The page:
something very early with something sad
years later.

The start of the poem will describe
my very first memory of leaving the outdoor
Art Deco lido in Trentham Gardens
which was full of dozens of mummies’ bare legs
and was apparently closed when I was four.
I recall all of us shivering in towels in the car
and asking my father what pneumonia was
because he’d told us he’d get it if we didn’t
leave right away. He explained what it was
and many years later he did get it and died.

I told you the end of this poem would be too neat,
too pat, as if a poem can lock you into a pattern
and there’s no getting out of it.

Jonathan Taylor is an author, editor, lecturer and critic. His books include the poetry collection Cassandra Complex (Shoestring, 2018), the memoir Take Me Home (Granta, 2007), and the novel Melissa (Salt, 2015). He directs the MA in Creative Writing at the University of Leicester in the UK. (Left: Copyright permission granted by Jonathan P Taylor for this CRC Blog Post Only)
Originally from Stoke-on-Trent, he now lives in Leicestershire with his wife, the poet Maria Taylor, and their twin daughters, Miranda and Rosalind.
Contact info?   His website is or  (Right:  Jonathan and wife Maria in July of 2018.  Copyright permission granted by Jonathan P Taylor for this CRC Blog Post Only)


001  December 29, 2017
Margo Berdeshevksy’s “12-24”

002  January 08, 2018
Alexis Rhone Fancher’s “82 Miles From the Beach, We Order The Lobster At Clear Lake Café”

003 January 12, 2018
Barbara Crooker’s “Orange”

004 January 22, 2018
Sonia Saikaley’s “Modern Matsushima”

005 January 29, 2018
Ellen Foos’s “Side Yard”

006 February 03, 2018
Susan Sundwall’s “The Ringmaster”

007 February 09, 2018
Leslea Newman’s “That Night”

008 February 17, 2018
Alexis Rhone Fancher “June Fairchild Isn’t Dead”

009 February 24, 2018
Charles Clifford Brooks III “The Gift of the Year With Granny”

010 March 03, 2018
Scott Thomas Outlar’s “The Natural Reflection of Your Palms”

011 March 10, 2018
Anya Francesca Jenkins’s “After Diane Beatty’s Photograph “History Abandoned”

012  March 17, 2018
Angela Narciso Torres’s “What I Learned This Week”

013 March 24, 2018
Jan Steckel’s “Holiday On ICE”

014 March 31, 2018
Ibrahim Honjo’s “Colors”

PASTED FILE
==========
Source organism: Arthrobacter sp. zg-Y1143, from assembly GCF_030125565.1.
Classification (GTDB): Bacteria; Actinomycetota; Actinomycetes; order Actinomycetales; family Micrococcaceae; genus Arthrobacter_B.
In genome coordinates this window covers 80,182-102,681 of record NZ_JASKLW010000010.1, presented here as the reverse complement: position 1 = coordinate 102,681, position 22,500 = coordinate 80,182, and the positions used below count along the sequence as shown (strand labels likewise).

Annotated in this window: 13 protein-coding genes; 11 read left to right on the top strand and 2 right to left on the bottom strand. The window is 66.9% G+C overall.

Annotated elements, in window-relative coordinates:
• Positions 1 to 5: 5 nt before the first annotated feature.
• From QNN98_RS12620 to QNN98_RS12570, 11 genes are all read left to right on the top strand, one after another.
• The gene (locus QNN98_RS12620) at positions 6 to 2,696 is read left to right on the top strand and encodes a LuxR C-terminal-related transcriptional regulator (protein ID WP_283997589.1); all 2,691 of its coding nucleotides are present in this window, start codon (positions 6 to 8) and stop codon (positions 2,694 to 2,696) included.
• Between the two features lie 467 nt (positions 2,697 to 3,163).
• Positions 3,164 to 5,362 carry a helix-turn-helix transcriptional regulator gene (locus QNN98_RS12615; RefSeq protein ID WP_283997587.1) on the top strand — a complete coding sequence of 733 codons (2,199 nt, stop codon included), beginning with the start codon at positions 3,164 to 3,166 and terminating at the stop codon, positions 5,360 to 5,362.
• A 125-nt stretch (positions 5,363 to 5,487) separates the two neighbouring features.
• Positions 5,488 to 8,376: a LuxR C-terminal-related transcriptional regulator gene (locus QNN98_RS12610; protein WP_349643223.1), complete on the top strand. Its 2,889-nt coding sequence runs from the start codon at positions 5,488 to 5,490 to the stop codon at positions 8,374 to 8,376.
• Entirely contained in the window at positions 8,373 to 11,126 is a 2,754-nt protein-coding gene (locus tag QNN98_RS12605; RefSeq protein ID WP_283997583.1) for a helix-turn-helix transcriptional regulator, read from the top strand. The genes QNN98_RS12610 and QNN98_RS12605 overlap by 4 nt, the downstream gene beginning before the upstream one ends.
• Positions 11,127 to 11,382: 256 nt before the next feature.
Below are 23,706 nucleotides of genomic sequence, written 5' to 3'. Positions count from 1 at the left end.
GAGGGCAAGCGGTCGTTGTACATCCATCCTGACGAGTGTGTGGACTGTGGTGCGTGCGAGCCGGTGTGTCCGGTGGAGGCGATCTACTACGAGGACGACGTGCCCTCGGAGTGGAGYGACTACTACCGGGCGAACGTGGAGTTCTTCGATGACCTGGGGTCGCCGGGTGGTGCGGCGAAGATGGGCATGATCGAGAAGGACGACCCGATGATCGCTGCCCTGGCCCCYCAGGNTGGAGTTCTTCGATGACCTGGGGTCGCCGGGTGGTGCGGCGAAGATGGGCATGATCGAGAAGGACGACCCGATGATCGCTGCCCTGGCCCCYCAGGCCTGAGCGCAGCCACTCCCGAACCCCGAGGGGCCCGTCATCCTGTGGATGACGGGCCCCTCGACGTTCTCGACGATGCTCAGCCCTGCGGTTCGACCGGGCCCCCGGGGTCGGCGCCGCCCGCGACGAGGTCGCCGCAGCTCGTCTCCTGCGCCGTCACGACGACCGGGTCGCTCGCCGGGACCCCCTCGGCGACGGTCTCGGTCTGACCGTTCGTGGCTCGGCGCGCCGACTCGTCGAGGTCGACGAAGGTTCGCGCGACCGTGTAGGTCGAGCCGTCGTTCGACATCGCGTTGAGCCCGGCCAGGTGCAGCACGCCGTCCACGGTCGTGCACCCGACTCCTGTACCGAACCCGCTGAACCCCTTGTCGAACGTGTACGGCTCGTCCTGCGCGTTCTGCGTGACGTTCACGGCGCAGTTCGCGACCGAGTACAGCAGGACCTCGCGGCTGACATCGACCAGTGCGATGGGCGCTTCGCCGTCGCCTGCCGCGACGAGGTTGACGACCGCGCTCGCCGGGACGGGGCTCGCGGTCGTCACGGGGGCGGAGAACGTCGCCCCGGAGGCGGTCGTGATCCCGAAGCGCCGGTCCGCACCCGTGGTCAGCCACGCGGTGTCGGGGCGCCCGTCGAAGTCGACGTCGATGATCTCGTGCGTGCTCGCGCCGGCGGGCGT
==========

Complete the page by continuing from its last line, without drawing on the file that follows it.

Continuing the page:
015 April 14, 2018
Marilyn Kallett’s “Ode to Disappointment”

016  April 27, 2018
Beth Copeland’s “Reliquary”

017  May 12, 2018
Marlon L Fick’s “The Swallows of Barcelona”

018  May 25, 2018

019  June 09, 2018
Alexis Rhone Fancher’s “Stiletto Killer. . . A Surmise”

020 June 16, 2018
Charles Rammelkamp’s “At Last I Can Start Suffering”

021  July 05, 2018
Marla Shaw O’Neill’s “Wind Chimes”

022 July 13, 2018
Julia Gordon-Bramer’s “Studying Ariel”

023 July 20, 2018
Bill Yarrow’s “Jesus Zombie”

024  July 27, 2018
Telaina Eriksen’s “Brag 2016”

025  August 01, 2018
Seth Berg’s “It is only Yourself that Bends – so Wake up!”

026  August 07, 2018
David Herrle’s “Devil In the Details”

027  August 13, 2018
Gloria Mindock’s “Carmen Polo, Lady Necklaces, 2017”

028  August 21, 2018
Connie Post’s “Two Deaths”

029  August 30, 2018
Mary Harwell Sayler’s “Faces in a Crowd”

030 September 16, 2018
Larry Jaffe’s “The Risking Point”

031  September 24, 2018
Mark Lee Webb’s “After We Drove”

032  October 04, 2018
Melissa Studdard’s “Astral”

033 October 13, 2018
Robert Craven’s “I Have A Bass Guitar Called Vanessa”

034  October 17, 2018
David Sullivan’s “Paper Mache Peaches of Heaven”

035 October 23, 2018
Timothy Gager’s “Sobriety”

036  October 30, 2018
Gary Glauber’s “The Second Breakfast”

037  November 04, 2018
Heather Forbes-McKeon’s “Melania’s Deaf Tone Jacket”

038 November 11, 2018
Andrena Zawinski’s “Women of the Fields”

039  November 00, 2018
Gordon Hilger’s “Poe”

040 November 16, 2018
Rita Quillen’s “My Children Question Me About Poetry” and “Deathbed Dreams”

041 November 20, 2018
Jonathan Kevin Rice’s “Dog Sitting”

042 November 22, 2018
Haroldo Barbosa Filho’s “Mountain”

043  November 27, 2018
Megan Merchant’s “Grief Flowers”

044 November 30, 2018